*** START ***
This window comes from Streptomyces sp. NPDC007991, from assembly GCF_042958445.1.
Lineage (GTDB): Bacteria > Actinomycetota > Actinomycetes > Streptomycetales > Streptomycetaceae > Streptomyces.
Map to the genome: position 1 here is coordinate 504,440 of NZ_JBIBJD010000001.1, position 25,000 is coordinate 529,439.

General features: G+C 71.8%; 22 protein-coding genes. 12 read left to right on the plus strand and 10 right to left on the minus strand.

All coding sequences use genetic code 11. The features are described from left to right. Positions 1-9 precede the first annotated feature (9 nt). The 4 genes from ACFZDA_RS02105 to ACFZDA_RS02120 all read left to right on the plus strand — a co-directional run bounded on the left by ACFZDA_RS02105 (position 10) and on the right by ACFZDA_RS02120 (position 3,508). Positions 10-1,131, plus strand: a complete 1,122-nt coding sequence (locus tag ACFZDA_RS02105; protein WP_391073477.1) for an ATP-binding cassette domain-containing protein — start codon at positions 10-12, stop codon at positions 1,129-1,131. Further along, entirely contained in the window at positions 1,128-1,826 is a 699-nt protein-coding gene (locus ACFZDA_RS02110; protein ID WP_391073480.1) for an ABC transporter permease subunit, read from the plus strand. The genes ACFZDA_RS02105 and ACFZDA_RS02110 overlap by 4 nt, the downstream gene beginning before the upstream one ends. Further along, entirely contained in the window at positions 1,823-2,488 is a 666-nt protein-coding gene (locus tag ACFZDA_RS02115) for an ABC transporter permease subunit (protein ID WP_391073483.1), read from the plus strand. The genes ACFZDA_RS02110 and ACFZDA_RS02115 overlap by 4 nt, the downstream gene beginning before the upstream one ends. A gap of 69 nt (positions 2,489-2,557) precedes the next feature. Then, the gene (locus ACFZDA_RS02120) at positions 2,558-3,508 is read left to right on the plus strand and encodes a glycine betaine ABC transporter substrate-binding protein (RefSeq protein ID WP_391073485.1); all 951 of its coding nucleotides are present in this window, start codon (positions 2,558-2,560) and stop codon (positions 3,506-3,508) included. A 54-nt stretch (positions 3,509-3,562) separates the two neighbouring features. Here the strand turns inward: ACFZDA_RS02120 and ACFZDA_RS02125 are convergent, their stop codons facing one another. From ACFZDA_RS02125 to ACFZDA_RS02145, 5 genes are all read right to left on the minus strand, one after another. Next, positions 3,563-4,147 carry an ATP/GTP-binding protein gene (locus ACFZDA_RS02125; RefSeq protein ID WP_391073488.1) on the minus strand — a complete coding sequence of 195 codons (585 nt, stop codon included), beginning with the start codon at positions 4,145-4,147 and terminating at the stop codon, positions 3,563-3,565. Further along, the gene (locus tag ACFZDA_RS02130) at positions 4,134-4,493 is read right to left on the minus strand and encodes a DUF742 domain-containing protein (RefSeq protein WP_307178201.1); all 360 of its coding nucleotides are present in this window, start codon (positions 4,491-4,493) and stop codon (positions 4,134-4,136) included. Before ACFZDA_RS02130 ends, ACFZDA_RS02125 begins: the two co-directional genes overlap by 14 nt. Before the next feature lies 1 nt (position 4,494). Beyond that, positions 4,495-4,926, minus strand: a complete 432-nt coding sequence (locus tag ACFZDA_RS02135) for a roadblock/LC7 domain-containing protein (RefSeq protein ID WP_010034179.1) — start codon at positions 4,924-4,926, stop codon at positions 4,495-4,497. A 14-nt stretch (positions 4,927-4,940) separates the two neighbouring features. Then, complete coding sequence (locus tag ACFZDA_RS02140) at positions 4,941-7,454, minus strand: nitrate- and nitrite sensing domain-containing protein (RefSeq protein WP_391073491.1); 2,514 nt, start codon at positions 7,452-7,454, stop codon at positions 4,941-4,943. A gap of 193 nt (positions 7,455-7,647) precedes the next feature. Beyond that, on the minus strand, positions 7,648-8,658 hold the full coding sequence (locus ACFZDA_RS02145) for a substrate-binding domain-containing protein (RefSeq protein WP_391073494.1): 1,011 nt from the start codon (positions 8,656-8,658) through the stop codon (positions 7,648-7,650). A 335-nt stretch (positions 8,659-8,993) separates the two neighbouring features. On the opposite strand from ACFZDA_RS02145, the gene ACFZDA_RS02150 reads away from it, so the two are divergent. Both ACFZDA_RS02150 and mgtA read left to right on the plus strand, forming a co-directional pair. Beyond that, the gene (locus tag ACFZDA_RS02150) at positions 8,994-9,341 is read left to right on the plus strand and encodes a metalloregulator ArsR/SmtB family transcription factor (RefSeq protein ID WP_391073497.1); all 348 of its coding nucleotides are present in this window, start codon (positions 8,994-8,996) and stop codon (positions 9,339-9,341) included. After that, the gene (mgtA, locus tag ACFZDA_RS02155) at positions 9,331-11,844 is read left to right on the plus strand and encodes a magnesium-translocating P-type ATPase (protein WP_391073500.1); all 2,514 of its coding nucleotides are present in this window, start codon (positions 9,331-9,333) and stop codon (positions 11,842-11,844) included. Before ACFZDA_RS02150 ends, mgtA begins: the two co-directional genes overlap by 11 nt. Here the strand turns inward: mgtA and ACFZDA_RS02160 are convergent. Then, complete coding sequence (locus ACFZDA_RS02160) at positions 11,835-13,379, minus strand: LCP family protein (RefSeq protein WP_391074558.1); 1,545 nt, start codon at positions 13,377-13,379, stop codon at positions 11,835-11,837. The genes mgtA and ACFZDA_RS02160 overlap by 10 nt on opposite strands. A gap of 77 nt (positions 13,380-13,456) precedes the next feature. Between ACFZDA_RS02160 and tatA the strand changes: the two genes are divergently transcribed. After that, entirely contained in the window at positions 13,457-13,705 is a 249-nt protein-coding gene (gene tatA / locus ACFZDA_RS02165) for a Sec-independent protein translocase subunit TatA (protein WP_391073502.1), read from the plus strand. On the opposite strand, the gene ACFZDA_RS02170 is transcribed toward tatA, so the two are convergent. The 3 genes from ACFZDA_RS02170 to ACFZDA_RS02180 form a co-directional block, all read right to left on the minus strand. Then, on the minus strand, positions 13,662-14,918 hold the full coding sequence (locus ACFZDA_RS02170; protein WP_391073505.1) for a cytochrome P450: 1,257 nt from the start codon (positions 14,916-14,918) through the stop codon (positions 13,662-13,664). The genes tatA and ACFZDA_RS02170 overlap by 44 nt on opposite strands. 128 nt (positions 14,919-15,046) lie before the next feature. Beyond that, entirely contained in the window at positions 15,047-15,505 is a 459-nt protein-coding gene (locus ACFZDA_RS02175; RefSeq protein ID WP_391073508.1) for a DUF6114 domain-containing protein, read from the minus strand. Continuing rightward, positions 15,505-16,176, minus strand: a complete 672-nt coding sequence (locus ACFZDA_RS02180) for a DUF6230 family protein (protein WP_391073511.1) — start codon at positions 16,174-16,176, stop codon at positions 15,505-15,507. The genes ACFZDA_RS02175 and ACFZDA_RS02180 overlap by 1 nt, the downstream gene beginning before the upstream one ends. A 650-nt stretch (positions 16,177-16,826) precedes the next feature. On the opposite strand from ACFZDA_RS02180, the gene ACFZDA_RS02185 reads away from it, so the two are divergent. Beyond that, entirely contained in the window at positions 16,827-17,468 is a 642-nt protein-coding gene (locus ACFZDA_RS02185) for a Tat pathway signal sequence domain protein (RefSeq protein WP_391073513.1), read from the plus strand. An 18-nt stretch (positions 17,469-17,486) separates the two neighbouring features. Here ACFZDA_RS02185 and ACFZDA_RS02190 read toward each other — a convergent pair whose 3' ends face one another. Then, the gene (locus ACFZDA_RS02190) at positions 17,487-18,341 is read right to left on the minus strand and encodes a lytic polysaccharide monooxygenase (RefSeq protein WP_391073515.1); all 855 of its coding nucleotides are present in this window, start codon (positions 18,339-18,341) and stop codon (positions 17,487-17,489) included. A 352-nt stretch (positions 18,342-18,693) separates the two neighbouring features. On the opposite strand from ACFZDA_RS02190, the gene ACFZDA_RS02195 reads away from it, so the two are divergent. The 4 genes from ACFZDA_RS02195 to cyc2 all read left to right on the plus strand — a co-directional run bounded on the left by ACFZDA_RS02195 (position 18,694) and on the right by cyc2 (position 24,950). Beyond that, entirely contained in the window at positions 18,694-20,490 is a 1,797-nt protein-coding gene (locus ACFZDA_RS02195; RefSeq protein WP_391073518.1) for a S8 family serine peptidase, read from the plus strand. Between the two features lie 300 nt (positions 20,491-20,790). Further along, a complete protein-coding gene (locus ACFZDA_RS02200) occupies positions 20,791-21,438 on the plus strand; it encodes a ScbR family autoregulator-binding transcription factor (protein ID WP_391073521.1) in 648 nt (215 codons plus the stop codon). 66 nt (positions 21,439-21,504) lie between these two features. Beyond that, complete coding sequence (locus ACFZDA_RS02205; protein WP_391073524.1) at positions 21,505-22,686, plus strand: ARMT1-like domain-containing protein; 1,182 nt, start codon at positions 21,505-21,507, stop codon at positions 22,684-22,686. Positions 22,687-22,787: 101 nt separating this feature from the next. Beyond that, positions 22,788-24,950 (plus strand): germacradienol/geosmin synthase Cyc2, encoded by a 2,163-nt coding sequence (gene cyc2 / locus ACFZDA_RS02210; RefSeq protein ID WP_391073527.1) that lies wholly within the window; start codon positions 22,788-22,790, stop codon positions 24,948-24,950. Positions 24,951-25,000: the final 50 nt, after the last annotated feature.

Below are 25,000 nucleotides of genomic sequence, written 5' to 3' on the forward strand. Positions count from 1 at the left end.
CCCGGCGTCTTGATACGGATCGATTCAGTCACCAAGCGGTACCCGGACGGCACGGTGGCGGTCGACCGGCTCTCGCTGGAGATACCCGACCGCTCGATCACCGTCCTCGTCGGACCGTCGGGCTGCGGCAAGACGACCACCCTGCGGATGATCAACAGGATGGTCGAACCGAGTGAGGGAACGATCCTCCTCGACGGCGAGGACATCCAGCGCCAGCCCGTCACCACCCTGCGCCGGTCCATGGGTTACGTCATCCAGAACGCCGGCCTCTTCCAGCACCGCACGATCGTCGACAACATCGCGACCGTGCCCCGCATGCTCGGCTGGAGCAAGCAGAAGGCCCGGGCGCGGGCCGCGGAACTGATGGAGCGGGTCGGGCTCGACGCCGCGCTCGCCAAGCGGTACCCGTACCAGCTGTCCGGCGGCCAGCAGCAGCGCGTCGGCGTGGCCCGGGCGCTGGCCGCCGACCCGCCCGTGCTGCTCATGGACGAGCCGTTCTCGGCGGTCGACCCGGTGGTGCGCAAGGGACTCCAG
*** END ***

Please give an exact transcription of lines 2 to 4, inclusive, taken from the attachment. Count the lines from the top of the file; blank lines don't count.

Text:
Lineage (GTDB): Bacteria > Actinomycetota > Actinomycetes > Streptomycetales > Streptomycetaceae > Streptomyces.
Map to the genome: position 1 here is coordinate 504,440 of NZ_JBIBJD010000001.1, position 25,000 is coordinate 529,439.

General features: G+C 71.8%; 22 protein-coding genes. 12 read left to right on the plus strand and 10 right to left on the minus strand.